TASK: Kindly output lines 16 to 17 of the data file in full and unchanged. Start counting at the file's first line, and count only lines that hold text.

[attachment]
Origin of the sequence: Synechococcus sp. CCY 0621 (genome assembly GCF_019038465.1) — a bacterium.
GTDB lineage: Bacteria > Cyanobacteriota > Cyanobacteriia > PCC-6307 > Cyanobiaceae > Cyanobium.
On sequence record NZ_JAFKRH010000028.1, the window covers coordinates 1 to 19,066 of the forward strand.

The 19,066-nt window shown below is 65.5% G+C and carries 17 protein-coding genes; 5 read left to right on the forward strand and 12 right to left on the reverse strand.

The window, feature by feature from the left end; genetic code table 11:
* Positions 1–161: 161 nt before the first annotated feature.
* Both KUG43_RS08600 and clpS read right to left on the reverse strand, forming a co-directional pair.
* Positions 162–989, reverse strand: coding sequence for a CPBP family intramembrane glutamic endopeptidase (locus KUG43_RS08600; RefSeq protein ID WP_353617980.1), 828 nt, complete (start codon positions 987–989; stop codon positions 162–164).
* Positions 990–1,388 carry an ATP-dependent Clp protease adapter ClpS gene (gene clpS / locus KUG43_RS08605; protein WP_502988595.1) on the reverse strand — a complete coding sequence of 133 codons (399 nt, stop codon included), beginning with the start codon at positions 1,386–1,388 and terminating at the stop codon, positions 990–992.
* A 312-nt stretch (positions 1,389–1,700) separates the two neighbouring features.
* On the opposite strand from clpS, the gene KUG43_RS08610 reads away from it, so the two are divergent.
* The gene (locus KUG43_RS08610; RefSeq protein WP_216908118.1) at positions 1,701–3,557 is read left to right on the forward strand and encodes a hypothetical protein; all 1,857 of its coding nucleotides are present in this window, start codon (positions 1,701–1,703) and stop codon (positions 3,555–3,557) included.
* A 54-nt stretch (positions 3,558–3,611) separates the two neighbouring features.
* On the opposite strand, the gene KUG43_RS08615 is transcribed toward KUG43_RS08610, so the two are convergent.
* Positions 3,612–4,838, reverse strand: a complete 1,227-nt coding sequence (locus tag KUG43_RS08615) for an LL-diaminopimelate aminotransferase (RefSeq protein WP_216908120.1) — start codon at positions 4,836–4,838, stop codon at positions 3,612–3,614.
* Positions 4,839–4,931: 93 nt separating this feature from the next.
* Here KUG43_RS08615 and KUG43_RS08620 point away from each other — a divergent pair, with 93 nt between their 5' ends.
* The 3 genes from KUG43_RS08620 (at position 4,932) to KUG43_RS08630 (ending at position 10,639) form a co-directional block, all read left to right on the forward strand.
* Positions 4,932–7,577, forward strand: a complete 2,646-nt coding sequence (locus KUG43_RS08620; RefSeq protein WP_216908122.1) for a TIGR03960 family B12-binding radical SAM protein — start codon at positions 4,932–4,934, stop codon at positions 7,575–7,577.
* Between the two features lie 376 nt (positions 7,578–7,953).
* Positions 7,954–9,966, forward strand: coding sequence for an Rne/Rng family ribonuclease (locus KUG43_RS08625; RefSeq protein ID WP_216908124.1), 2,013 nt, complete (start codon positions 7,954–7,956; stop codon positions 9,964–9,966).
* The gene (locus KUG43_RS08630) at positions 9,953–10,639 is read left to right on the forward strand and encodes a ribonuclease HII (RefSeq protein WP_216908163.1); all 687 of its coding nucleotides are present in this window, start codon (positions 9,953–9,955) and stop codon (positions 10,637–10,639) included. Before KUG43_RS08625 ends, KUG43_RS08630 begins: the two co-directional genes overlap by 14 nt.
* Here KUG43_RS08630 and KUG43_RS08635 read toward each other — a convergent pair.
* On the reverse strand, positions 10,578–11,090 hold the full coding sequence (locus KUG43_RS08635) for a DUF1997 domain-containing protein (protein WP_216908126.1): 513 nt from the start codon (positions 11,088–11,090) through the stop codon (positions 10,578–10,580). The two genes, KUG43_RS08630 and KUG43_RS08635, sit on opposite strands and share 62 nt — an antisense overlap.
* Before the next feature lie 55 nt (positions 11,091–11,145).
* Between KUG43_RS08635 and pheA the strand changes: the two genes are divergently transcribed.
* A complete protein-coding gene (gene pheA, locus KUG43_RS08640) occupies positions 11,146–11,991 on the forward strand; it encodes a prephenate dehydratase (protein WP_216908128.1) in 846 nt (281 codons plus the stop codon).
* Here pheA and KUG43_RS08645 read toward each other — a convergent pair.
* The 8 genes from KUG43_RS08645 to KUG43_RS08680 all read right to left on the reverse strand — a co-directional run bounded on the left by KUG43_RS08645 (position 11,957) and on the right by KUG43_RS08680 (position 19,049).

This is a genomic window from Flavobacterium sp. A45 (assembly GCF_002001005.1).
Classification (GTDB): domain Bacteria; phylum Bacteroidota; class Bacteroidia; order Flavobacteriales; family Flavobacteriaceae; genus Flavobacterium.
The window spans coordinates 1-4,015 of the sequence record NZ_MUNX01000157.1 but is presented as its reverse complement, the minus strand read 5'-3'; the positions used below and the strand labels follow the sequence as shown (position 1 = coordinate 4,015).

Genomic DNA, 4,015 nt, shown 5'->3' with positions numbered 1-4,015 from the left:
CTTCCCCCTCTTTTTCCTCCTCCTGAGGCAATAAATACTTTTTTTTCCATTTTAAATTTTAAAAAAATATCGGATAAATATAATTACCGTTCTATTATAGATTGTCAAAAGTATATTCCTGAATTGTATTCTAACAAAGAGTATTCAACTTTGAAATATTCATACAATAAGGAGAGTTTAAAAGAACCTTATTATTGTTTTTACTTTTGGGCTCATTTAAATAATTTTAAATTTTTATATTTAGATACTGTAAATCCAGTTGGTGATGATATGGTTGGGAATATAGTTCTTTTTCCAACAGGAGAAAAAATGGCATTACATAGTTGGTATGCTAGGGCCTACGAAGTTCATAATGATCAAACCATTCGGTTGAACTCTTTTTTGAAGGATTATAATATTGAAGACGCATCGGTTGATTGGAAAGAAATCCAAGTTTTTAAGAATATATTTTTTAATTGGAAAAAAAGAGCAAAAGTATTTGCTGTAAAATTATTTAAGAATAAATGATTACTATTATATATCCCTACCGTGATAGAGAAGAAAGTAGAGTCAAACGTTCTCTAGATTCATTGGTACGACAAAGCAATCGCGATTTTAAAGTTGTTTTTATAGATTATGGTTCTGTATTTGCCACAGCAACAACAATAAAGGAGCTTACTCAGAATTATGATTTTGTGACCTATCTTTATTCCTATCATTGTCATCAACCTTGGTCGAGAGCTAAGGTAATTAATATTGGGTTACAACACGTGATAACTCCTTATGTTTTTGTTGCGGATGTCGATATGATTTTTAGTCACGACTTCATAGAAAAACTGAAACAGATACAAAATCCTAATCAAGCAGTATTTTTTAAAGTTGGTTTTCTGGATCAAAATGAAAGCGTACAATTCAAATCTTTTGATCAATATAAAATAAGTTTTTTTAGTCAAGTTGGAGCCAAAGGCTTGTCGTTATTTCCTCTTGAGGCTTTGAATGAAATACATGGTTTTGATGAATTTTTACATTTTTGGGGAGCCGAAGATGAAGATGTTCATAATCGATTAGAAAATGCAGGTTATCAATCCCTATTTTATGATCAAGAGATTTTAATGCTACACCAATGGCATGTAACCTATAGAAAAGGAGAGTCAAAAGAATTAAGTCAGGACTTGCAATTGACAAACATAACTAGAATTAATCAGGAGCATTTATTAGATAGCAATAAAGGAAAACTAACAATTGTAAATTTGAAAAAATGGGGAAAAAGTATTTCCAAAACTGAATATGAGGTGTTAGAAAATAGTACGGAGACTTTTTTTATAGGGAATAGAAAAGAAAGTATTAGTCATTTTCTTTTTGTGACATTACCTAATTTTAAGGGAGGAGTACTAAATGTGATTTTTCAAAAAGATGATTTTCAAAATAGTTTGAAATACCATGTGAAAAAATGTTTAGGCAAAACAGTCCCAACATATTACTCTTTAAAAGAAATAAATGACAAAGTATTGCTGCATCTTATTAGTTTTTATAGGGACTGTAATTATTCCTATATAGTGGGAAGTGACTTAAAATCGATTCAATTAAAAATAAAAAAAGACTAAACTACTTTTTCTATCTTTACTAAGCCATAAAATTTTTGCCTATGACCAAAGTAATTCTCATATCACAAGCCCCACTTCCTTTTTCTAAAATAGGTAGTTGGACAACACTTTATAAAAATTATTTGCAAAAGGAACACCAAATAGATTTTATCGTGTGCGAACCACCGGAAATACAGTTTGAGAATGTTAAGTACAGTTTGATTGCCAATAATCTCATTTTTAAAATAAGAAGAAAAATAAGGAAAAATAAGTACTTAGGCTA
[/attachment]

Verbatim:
* Positions 4,839–4,931: 93 nt separating this feature from the next.
* Here KUG43_RS08615 and KUG43_RS08620 point away from each other — a divergent pair, with 93 nt between their 5' ends.